Readers and Writers of the Future

Girls Heart Books blog image

Last week was pretty exciting – and busy.

First of all, I learned that The Mysterious Misadventures of Clemency Wrigglesworth has been selected for the shortlists of two further book prizes, Oldham Brilliant Books 2014 (you can see the whole list here) and now Stockport Children’s Book Award 2014.

As Clemency has already been shortlisted for the 2014 Rotherham Children’s Book Awards – winners announced on 10th June! – I am feeling very warmly towards this part of the world.

And I’m so pleased that councils, schools and library services still put funding plus loads of enthusiasm and hard work into making these fantastic Reading For Pleasure initiatives happen. Encouraging a love of reading in children and young people is crucial: these are the readers – and writers – of the future. We need them!

Next, I began a season of regular posts on the lovely Girls Heart Books blog, starting with that essential writing tool: coffee.

And finally, in the run up to the culmination – and final voting – at the very thrilling Booktrust Best Book Awards, I’ve posted something about my writing process on their blog, too, along with pictures of my scribbly writer’s notebooks. A true reflection of my scribbly mind, no doubt.


drawing of Miss Clawe from The Mysterious Misadventures of Clemency Wrigglesworth by Julia Lee, author's sketchbook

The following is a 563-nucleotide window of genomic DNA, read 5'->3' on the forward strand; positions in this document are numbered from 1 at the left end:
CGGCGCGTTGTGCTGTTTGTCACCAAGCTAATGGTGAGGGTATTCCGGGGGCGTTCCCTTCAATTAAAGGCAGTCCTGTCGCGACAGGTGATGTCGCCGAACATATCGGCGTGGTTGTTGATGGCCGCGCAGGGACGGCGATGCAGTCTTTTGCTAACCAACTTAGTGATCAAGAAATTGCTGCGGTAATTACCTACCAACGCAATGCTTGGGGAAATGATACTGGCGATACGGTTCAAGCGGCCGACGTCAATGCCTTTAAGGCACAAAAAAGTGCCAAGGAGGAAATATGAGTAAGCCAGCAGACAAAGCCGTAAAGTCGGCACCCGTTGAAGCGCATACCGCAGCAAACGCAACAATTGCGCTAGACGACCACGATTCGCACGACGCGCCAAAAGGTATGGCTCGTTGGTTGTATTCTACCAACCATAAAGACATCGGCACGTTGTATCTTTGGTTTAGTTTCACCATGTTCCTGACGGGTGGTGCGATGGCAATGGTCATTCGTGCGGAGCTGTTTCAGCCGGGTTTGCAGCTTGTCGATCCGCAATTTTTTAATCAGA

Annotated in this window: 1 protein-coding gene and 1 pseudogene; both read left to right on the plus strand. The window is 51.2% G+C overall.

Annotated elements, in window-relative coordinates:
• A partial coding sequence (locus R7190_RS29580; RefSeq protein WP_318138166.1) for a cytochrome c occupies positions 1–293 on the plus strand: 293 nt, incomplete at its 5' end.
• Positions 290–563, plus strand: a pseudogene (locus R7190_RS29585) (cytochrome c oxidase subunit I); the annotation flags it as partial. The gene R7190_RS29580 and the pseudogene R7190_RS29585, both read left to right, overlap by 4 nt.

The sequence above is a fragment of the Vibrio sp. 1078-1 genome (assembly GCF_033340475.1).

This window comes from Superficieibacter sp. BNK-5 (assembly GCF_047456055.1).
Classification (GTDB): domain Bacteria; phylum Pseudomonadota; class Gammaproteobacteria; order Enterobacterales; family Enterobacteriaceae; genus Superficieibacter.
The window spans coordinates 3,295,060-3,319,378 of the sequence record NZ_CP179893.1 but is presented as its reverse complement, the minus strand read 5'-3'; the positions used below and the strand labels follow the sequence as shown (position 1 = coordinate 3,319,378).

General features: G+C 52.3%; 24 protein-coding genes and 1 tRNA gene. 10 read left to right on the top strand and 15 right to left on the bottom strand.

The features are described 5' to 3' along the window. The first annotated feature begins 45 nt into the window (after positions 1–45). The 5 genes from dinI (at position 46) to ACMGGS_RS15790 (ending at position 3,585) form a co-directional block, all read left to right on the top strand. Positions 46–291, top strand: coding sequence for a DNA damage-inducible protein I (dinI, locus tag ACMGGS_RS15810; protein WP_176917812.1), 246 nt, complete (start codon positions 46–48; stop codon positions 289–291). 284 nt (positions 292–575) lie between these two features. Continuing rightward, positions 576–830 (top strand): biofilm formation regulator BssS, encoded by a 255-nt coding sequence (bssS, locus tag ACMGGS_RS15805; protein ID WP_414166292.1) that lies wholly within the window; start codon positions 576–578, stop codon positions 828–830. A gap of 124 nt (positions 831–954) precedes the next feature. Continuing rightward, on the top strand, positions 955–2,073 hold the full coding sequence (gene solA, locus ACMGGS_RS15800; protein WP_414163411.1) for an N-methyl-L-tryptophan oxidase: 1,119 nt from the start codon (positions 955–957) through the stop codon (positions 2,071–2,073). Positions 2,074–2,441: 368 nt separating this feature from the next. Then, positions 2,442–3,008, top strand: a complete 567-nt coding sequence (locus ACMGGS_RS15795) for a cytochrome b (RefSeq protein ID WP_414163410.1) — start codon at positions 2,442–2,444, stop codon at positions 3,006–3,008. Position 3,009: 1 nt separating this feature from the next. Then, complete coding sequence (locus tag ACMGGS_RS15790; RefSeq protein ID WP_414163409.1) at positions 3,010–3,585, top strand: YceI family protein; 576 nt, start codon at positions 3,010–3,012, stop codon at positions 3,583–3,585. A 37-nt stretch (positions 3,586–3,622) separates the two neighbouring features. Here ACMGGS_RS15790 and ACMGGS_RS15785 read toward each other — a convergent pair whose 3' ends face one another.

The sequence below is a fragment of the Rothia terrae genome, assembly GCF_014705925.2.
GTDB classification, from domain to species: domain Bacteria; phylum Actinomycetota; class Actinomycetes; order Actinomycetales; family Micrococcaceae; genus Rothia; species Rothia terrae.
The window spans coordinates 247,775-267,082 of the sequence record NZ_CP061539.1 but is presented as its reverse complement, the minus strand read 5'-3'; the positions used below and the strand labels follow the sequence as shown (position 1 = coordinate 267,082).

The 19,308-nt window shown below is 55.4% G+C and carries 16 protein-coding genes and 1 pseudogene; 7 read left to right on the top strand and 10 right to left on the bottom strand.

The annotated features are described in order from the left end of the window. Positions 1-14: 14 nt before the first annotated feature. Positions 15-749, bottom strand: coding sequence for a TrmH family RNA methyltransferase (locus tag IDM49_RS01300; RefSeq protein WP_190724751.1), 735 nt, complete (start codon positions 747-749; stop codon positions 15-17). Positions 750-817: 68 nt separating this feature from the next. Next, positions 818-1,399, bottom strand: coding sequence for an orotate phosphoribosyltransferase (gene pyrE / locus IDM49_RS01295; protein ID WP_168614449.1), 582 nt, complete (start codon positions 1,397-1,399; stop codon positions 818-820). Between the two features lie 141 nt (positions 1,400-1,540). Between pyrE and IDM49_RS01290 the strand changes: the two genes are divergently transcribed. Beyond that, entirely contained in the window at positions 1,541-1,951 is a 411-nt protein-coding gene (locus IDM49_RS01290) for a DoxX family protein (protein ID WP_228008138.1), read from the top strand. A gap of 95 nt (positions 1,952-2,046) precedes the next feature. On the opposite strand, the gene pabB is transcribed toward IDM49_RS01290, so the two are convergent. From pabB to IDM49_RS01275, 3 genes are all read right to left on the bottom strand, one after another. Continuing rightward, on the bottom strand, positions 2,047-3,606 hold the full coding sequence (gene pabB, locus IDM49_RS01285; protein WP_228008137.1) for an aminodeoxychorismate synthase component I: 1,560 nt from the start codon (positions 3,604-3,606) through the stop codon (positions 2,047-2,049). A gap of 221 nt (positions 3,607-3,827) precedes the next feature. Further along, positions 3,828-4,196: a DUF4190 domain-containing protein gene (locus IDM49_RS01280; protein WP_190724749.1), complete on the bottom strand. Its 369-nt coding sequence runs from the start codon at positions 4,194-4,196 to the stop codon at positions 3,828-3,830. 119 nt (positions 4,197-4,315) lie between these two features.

Miss Clawe and her nasty net glove


Promoting a love of reading – Rotherham Children’s Book Awards

Rotherham Children's Book Awards 2014

Rotherham Children’s Book Awards 2014 were launched in February and I was delighted to learn that The Mysterious Misadventures of Clemency Wrigglesworth is on the shortlist of four books in the Middle category, that is, books for years 4-5 (8-10 year olds).

The Rotherham Children’s Book Awards are the culmination of a year-long process for schools to promote a love of reading, using the best books – from jolly picture books to edgy teen reads – from the thousands released that year. The great thing about it is that the shortlist is chosen by a group of students and people working in Rotherham’s schools and libraries.

This is the 14th year of the award and it ends in a day’s celebration in June attended by hundreds of children and teenagers from Rotherham schools. There are loads of book-related activities and displays of work created by the children, based on the books they have most enjoyed during the year. Authors who attended in previous years have blogged about it: you can read Jonathan Emmett and Teri Terry’s accounts of the day.

Find details of all the books up for the 2014 Awards here. It’s not just the usual suspects, either.